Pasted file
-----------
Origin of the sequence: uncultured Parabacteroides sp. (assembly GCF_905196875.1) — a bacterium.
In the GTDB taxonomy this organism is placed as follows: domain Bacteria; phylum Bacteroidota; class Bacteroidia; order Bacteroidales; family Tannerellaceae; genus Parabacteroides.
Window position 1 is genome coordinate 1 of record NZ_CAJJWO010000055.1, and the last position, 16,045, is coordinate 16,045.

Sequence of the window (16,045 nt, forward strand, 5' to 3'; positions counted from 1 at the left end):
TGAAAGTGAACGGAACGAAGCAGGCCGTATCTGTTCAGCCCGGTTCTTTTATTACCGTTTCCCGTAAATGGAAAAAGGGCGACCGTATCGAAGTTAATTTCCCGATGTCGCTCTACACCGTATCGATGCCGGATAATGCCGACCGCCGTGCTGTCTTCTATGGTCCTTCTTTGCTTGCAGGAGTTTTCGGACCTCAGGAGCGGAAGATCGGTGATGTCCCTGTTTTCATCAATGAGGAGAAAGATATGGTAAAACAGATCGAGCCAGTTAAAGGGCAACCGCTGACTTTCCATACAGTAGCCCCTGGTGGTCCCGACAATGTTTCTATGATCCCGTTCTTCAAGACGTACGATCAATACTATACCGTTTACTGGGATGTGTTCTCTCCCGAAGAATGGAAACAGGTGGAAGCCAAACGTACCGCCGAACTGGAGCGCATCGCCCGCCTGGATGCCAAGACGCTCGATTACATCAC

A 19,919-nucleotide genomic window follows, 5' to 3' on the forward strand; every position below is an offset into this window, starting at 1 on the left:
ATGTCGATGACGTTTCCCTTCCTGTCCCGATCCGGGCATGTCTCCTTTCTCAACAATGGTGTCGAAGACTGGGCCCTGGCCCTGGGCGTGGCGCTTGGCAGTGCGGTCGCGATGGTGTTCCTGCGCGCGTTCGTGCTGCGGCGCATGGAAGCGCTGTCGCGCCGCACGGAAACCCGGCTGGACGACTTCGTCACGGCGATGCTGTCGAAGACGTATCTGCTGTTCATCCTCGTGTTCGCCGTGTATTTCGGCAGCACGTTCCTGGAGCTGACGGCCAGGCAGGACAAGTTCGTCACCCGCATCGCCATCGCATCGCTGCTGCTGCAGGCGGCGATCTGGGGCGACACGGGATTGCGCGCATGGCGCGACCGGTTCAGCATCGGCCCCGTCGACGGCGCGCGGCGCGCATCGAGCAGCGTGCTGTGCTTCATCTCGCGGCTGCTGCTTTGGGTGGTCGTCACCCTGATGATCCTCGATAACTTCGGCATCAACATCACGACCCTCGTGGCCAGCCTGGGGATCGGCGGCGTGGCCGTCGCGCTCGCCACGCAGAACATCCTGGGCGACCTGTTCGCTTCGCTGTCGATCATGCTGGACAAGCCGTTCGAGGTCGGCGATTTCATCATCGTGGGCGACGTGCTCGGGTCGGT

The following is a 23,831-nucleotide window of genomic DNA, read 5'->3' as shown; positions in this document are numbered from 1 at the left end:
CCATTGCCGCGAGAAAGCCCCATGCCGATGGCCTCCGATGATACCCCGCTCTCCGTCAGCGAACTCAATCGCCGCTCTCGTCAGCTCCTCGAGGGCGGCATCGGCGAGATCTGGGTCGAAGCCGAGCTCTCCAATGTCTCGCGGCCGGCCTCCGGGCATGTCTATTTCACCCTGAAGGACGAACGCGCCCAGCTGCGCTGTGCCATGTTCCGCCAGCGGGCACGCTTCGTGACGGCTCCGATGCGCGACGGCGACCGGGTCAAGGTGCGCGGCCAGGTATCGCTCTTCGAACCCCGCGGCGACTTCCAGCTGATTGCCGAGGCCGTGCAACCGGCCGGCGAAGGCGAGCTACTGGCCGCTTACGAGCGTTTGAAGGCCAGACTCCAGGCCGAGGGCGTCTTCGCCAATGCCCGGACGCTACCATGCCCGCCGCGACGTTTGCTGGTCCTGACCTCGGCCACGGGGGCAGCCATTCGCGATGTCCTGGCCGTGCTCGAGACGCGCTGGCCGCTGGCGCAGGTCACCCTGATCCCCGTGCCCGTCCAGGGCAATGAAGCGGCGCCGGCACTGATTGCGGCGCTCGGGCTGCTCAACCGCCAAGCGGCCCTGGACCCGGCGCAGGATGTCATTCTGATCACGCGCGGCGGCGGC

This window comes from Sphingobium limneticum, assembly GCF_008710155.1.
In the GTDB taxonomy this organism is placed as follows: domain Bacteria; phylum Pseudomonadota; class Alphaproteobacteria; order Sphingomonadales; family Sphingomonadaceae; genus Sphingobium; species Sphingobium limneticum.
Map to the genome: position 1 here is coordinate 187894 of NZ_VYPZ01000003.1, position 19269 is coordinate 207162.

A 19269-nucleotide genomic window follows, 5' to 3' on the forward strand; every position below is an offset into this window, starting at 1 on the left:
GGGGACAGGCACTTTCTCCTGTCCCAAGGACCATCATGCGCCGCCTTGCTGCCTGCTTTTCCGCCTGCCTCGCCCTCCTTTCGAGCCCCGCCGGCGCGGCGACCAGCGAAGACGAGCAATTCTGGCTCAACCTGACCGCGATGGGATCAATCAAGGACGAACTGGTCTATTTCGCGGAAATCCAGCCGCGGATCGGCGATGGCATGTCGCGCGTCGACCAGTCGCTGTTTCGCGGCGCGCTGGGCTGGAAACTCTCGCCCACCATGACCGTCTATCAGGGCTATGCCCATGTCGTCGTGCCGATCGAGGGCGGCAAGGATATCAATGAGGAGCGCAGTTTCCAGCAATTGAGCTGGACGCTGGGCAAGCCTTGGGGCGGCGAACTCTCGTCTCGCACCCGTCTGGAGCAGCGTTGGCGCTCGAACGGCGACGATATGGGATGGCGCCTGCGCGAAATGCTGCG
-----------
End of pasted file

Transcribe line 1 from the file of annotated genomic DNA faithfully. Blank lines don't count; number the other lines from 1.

Origin of the sequence: uncultured Parabacteroides sp. (assembly GCF_905196875.1) — a bacterium.